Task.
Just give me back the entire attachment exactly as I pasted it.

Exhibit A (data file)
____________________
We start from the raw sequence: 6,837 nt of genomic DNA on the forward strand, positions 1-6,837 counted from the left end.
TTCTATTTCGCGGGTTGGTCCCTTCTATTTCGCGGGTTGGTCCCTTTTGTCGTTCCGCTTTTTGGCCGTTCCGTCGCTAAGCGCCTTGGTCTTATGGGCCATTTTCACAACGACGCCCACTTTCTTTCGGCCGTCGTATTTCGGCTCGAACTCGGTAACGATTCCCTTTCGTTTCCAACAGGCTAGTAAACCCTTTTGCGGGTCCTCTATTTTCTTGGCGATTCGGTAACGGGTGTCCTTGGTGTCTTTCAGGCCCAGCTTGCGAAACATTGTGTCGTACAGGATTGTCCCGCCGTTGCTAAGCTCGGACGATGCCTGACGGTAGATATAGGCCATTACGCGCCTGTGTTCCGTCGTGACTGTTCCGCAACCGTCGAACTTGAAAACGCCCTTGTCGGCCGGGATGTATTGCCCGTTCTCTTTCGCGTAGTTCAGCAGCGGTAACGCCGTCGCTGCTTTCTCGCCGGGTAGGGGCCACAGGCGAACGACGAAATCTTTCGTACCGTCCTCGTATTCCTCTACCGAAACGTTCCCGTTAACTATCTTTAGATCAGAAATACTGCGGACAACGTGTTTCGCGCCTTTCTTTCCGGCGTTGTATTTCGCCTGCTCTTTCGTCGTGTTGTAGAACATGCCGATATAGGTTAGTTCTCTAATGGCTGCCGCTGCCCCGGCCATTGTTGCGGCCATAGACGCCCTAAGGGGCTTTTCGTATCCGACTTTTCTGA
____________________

We start from the raw sequence: 6,837 nt of genomic DNA on the forward strand, positions 1-6,837 counted from the left end.
TTCTATTTCGCGGGTTGGTCCCTTCTATTTCGCGGGTTGGTCCCTTTTGTCGTTCCGCTTTTTGGCCGTTCCGTCGCTAAGCGCCTTGGTCTTATGGGCCATTTTCACAACGACGCCCACTTTCTTTCGGCCGTCGTATTTCGGCTCGAACTCGGTAACGATTCCCTTTCGTTTCCAACAGGCTAGTAAACCCTTTTGCGGGTCCTCTATTTTCTTGGCGATTCGGTAACGGGTGTCCTTGGTGTCTTTCAGGCCCAGCTTGCGAAACATTGTGTCGTACAGGATTGTCCCGCCGTTGCTAAGCTCGGACGATGCCTGACGGTAGATATAGGCCATTACGCGCCTGTGTTCCGTCGTGACTGTTCCGCAACCGTCGAACTTGAAAACGCCCTTGTCGGCCGGGATGTATTGCCCGTTCTCTTTCGCGTAGTTCAGCAGCGGTAACGCCGTCGCTGCTTTCTCGCCGGGTAGGGGCCACAGGCGAACGACGAAATCTTTCGTACCGTCCTCGTATTCCTCTACCGAAACGTTCCCGTTAACTATCTTTAGATCAGAAATACTGCGGACAACGTGTTTCGCGCCTTTCTTTCCGGCGTTGTATTTCGCCTGCTCTTTCGTCGTGTTGTAGAACATGCCGATATAGGTTAGTTCTCTAATGGCTGCCGCTGCCCCGGCCATTGTTGCGGCCATAGACGCCCTAAGGGGCTTTTCGTATCCGACTTTTCTGA